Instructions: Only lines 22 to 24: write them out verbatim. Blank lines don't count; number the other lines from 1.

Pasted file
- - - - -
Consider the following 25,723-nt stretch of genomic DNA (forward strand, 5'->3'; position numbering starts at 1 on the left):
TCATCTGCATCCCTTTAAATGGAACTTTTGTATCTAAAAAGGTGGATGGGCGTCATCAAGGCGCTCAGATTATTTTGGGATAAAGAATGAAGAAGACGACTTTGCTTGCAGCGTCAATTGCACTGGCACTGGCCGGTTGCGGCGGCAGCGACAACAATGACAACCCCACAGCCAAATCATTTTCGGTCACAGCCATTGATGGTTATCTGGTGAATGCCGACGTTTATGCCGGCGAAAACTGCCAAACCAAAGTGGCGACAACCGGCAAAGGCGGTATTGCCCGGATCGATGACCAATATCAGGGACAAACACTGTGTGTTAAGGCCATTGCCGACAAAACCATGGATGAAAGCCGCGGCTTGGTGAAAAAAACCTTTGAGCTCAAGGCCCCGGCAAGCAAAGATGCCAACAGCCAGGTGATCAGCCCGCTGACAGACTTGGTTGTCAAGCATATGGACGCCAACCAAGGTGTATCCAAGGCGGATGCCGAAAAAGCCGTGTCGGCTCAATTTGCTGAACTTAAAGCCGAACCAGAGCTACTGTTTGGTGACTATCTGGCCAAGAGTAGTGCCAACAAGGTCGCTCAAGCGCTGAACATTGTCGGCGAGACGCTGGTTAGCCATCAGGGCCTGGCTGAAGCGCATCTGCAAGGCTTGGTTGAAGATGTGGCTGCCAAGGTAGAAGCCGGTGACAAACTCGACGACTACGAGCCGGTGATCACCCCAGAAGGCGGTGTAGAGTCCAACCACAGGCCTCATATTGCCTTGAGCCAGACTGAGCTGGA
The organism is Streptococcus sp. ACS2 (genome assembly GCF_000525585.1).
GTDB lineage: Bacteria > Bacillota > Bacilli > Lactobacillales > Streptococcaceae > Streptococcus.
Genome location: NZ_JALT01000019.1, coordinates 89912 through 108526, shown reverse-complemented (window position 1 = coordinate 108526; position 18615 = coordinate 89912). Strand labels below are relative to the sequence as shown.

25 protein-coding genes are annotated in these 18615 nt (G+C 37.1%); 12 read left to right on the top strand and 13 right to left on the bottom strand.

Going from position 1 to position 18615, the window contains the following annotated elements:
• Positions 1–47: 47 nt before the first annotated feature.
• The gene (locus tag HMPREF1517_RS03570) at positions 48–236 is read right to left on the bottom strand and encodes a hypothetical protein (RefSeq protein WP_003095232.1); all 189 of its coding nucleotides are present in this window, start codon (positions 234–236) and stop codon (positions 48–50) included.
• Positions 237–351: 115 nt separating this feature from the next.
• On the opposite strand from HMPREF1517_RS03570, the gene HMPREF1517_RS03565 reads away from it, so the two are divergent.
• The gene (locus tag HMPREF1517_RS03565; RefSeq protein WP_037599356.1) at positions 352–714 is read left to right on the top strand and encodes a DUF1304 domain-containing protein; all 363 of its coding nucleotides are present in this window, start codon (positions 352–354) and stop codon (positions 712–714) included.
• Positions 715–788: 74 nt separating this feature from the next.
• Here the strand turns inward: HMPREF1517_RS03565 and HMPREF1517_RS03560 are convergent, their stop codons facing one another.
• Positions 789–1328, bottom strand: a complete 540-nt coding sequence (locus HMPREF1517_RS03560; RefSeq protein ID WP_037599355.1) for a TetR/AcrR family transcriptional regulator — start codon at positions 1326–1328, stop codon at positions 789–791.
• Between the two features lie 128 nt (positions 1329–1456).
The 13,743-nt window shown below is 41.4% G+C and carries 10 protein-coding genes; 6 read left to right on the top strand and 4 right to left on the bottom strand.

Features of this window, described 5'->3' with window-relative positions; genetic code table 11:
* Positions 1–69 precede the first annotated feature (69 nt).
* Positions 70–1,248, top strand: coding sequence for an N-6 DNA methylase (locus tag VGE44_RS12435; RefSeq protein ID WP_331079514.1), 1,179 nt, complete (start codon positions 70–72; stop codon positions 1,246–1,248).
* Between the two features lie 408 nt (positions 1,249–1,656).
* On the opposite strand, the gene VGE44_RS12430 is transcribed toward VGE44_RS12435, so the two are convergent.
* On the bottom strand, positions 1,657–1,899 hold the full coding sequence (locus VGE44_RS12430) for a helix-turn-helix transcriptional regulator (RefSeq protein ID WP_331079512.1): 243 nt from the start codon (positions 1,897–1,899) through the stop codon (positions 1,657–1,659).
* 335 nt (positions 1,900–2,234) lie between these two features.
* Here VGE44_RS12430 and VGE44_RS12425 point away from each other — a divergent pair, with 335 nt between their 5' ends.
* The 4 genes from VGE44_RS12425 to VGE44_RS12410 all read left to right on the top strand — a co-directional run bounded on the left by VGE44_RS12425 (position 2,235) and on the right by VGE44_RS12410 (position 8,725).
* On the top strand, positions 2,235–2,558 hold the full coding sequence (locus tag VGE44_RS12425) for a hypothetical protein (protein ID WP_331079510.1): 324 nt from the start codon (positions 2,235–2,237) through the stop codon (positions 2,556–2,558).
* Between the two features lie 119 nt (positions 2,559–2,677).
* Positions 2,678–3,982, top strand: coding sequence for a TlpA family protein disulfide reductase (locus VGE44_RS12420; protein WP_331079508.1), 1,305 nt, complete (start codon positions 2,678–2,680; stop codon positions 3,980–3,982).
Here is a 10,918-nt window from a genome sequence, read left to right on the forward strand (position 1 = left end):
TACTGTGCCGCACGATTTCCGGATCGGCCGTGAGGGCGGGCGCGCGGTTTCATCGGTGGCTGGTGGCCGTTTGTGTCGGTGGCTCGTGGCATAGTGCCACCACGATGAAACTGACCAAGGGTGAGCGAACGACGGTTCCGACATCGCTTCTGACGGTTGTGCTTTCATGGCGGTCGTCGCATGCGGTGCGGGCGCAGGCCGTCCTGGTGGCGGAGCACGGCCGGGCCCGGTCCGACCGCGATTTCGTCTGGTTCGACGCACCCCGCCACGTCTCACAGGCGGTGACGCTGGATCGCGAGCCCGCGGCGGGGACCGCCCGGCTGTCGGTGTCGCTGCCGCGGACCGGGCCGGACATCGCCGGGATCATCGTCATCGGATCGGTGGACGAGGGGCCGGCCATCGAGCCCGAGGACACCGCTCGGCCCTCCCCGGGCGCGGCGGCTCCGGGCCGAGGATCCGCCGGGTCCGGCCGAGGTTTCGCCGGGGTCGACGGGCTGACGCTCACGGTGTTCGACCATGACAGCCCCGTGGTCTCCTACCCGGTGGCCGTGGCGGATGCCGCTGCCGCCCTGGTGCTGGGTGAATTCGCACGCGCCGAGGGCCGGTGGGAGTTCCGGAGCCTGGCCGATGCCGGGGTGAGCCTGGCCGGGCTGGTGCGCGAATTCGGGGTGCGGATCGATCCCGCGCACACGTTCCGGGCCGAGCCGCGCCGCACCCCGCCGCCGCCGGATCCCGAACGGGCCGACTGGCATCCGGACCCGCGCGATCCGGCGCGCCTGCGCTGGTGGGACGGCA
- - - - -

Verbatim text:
* On the opposite strand, the gene VGE44_RS12430 is transcribed toward VGE44_RS12435, so the two are convergent.
* On the bottom strand, positions 1,657–1,899 hold the full coding sequence (locus VGE44_RS12430) for a helix-turn-helix transcriptional regulator (RefSeq protein ID WP_331079512.1): 243 nt from the start codon (positions 1,897–1,899) through the stop codon (positions 1,657–1,659).
* 335 nt (positions 1,900–2,234) lie between these two features.